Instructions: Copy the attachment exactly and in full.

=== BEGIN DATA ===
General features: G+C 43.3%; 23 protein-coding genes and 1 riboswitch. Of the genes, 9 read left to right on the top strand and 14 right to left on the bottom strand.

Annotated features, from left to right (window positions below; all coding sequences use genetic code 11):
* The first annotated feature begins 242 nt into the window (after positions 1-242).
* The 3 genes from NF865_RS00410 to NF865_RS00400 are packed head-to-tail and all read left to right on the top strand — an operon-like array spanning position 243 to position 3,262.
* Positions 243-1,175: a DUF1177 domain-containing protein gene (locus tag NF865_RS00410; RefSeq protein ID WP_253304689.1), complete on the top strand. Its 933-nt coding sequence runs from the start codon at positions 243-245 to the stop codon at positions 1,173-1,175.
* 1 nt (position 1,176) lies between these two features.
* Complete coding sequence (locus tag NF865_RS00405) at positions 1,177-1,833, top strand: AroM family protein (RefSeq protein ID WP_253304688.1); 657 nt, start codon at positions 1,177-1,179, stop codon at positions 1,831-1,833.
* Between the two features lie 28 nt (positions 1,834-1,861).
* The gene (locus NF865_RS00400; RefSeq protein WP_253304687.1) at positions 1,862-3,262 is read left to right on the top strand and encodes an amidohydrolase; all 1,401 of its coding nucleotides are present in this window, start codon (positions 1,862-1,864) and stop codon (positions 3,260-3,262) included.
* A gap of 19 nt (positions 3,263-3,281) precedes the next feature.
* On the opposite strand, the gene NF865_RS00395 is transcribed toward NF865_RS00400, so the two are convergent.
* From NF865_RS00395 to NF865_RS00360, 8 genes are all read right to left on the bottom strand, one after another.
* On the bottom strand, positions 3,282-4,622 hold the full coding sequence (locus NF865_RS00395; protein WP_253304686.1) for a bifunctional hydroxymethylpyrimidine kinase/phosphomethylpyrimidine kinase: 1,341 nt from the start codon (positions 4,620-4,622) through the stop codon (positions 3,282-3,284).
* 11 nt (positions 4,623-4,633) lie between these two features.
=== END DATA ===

General features: G+C 43.3%; 23 protein-coding genes and 1 riboswitch. Of the genes, 9 read left to right on the top strand and 14 right to left on the bottom strand.

Annotated features, from left to right (window positions below; all coding sequences use genetic code 11):
* The first annotated feature begins 242 nt into the window (after positions 1-242).
* The 3 genes from NF865_RS00410 to NF865_RS00400 are packed head-to-tail and all read left to right on the top strand — an operon-like array spanning position 243 to position 3,262.
* Positions 243-1,175: a DUF1177 domain-containing protein gene (locus tag NF865_RS00410; RefSeq protein ID WP_253304689.1), complete on the top strand. Its 933-nt coding sequence runs from the start codon at positions 243-245 to the stop codon at positions 1,173-1,175.
* 1 nt (position 1,176) lies between these two features.
* Complete coding sequence (locus tag NF865_RS00405) at positions 1,177-1,833, top strand: AroM family protein (RefSeq protein ID WP_253304688.1); 657 nt, start codon at positions 1,177-1,179, stop codon at positions 1,831-1,833.
* Between the two features lie 28 nt (positions 1,834-1,861).
* The gene (locus NF865_RS00400; RefSeq protein WP_253304687.1) at positions 1,862-3,262 is read left to right on the top strand and encodes an amidohydrolase; all 1,401 of its coding nucleotides are present in this window, start codon (positions 1,862-1,864) and stop codon (positions 3,260-3,262) included.
* A gap of 19 nt (positions 3,263-3,281) precedes the next feature.
* On the opposite strand, the gene NF865_RS00395 is transcribed toward NF865_RS00400, so the two are convergent.
* From NF865_RS00395 to NF865_RS00360, 8 genes are all read right to left on the bottom strand, one after another.
* On the bottom strand, positions 3,282-4,622 hold the full coding sequence (locus NF865_RS00395; protein WP_253304686.1) for a bifunctional hydroxymethylpyrimidine kinase/phosphomethylpyrimidine kinase: 1,341 nt from the start codon (positions 4,620-4,622) through the stop codon (positions 3,282-3,284).
* 11 nt (positions 4,623-4,633) lie between these two features.